The Washington State Department of Transportation recently made its new “Washington State Active Transportation Plan, 2020 and Beyond: Part 1” available online as part of its efforts to support more transit, bicycle, and pedestrian options.
[Above photo by WSDOT]
The plan assesses the needs for accessible pedestrian and bicyclist facilities, highlights safety concerns and provides the first-ever examination of state right of way and its suitability for active transportation.
WSDOT released a draft of part one of the plan in December 2020 and received more than 630 responses during an eight-week comment period. Those comments helped WSDOT identify policy topics for part two of the plan, scheduled for release later in 2021.
More people than ever are walking and bicycling statewide, according to WSDOT’s multimodal transportation dashboard, both as alternatives to transit use and to maintain physical and mental health during the pandemic. At the same time, “vulnerable road users” such as bicyclists and pedestrians now make up about 21 percent of all traffic deaths – far out of proportion to the fatality rates for other modes of travel, noted WSDOT Secretary Roger Millar.
“Whether you drive, bike, walk, or roll, the state’s highway rights-of-way serve as the backbone of our transportation system,” he said in a statement. “In the engagement for this plan, we heard very clearly that state routes need to connect people, not separate them. With this plan, we have new understanding to help us work with our partners to create complete, safer, and more accessible networks for each and every one of us, regardless of how we get around.”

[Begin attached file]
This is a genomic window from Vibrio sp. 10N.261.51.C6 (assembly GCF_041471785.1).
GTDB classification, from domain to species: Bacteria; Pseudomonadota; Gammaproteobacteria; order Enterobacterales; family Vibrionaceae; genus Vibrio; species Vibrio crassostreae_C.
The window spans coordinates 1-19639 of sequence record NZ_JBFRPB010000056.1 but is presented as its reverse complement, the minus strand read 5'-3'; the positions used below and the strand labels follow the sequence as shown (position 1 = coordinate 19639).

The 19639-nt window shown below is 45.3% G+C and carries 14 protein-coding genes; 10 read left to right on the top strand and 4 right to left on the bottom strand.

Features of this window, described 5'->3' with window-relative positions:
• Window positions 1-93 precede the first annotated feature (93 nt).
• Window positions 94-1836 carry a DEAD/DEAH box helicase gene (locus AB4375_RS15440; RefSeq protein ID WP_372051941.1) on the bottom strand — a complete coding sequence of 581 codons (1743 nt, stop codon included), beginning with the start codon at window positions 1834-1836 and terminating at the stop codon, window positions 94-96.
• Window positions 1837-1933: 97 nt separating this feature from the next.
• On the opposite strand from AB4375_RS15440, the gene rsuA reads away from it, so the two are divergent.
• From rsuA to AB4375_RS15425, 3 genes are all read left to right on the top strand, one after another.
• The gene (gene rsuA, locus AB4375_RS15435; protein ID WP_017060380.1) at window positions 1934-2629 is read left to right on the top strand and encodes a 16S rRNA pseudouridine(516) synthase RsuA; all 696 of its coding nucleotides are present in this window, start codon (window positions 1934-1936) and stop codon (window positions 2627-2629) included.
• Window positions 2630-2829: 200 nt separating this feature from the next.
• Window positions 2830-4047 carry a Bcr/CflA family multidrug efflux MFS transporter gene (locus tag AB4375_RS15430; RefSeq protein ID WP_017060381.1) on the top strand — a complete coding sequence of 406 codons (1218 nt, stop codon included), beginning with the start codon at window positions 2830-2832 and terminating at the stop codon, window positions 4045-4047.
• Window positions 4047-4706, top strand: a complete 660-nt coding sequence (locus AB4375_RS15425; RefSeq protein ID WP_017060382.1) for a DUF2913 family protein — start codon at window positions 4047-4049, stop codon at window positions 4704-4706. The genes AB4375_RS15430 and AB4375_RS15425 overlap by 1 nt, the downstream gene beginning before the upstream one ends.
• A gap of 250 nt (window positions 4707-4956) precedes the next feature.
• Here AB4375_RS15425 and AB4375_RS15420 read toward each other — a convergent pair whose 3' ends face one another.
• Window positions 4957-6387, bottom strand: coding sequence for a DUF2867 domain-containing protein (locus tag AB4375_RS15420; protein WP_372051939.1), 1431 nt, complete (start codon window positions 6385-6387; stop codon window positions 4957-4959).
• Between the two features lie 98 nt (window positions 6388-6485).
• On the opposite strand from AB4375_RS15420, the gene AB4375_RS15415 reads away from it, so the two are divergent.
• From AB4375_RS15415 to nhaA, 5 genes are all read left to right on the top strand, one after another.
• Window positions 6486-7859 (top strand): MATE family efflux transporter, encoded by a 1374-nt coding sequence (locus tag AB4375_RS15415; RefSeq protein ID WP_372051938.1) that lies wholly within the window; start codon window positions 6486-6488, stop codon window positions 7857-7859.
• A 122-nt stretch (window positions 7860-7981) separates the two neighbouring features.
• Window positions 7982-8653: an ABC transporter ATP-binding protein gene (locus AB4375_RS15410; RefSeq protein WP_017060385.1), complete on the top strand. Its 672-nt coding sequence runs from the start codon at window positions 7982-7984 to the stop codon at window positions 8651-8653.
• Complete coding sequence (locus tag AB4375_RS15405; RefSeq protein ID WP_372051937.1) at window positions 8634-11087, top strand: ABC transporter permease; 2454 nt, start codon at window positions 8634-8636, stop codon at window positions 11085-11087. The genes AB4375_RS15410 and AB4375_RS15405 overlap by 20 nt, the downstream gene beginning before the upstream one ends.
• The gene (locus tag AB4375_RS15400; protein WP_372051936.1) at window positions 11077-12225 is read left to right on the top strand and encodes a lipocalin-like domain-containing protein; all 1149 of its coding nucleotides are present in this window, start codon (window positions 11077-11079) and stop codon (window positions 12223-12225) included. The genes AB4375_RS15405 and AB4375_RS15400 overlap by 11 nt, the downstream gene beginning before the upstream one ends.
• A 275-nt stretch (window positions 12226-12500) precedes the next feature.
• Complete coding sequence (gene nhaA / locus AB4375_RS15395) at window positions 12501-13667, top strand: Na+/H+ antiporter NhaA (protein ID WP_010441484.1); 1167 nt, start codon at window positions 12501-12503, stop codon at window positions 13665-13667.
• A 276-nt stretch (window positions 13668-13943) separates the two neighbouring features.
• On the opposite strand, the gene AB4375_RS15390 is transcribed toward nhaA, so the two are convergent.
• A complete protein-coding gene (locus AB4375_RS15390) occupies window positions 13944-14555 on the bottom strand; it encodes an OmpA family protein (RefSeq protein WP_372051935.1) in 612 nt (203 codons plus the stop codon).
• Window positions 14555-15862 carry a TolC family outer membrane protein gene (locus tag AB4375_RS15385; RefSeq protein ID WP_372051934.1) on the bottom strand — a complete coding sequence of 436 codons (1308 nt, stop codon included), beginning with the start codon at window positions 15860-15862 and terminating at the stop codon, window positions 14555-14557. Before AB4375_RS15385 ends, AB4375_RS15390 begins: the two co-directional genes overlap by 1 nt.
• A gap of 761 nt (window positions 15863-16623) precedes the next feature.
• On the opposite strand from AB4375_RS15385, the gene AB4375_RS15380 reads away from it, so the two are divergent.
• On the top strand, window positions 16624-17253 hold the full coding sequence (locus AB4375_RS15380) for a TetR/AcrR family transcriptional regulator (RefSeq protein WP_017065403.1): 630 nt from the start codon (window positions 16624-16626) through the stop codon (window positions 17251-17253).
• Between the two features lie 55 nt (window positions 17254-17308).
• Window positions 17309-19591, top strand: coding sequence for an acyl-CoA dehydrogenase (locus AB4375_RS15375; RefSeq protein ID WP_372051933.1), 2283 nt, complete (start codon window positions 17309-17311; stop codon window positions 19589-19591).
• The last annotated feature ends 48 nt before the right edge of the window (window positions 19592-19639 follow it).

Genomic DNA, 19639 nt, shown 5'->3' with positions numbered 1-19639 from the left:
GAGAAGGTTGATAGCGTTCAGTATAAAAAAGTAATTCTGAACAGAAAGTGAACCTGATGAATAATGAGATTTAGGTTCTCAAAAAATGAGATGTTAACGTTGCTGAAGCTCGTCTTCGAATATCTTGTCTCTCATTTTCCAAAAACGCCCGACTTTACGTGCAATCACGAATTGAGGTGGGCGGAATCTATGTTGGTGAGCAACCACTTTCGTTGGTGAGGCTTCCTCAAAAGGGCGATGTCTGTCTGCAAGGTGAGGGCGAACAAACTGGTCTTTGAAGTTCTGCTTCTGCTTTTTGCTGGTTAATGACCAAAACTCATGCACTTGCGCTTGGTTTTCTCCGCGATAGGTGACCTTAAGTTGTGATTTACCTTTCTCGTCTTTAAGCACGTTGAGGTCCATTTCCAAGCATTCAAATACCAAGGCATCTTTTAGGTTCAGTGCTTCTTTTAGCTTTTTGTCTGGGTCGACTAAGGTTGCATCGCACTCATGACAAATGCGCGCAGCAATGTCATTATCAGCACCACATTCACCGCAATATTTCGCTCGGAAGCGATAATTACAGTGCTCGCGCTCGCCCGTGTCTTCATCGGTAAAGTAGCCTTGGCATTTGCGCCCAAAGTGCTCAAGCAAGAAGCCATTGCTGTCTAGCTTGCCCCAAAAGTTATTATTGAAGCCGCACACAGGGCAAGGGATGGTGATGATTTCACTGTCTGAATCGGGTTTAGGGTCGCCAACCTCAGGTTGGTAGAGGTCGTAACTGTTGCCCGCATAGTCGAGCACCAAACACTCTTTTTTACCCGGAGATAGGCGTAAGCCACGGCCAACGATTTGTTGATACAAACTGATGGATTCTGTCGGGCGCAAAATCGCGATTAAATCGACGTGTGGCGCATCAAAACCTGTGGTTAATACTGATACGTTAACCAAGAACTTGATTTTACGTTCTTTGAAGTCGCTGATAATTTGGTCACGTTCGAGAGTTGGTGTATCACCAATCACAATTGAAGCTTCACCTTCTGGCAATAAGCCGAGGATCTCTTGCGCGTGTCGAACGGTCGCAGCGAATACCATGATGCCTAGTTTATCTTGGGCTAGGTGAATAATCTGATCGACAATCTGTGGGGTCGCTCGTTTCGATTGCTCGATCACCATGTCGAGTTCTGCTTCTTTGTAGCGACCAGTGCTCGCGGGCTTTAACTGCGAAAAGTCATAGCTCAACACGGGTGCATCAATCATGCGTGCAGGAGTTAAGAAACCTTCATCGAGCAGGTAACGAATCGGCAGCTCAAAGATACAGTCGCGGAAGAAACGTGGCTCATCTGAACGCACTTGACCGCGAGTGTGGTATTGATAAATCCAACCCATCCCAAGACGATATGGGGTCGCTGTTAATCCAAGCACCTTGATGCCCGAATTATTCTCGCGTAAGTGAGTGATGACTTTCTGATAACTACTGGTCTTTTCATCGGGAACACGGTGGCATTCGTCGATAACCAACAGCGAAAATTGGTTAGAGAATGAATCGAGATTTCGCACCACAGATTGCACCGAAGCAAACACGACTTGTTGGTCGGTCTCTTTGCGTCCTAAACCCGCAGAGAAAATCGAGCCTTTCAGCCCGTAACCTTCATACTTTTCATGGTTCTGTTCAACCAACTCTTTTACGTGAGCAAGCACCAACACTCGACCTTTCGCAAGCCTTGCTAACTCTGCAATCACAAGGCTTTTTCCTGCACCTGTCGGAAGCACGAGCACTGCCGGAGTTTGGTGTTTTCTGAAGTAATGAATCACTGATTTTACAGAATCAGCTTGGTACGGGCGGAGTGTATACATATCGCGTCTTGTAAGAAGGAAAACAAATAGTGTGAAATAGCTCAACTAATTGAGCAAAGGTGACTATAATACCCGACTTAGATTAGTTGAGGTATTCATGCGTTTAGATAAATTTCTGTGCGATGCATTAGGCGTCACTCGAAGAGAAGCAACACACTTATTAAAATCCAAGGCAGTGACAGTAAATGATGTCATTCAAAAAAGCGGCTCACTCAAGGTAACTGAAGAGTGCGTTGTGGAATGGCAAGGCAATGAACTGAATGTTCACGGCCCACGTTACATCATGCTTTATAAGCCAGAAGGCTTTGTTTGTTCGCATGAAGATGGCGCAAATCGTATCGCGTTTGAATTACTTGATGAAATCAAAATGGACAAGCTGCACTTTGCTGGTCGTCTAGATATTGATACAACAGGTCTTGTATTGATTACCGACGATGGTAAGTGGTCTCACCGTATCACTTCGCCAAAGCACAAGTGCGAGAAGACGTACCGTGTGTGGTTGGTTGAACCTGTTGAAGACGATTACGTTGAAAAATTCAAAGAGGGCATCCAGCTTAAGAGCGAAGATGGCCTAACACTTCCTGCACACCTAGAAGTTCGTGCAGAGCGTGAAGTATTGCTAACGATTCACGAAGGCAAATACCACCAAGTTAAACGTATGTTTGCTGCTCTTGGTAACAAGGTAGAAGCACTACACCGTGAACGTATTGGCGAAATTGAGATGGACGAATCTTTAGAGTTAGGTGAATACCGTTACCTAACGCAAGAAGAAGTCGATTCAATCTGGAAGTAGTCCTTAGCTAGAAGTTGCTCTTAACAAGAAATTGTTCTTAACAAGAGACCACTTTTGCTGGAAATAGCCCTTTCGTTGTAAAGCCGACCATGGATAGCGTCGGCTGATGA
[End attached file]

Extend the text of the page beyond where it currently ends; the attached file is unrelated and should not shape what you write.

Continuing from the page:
Part one of the plan addresses those steadily increasing vulnerable road user fatalities and identifies driving speed and roadway crossings as top factors. It also:
- Examines the effects of past infrastructure decisions on safety and mobility, particularly in places where those decisions affected transportation access and health.
- Provides a first-ever needs assessment of the state system for active transportation use and estimates the cost of improvements in population centers.
- Describes the concept of statewide bikeways and trails network.
- Offers using “level of traffic stress” as a data-based evaluation tool for state right of way and population centers when analyzing the effects of land-use change. Level of stress is a method to objectively measure roadway characteristics that affect people’s ability to use active transportation.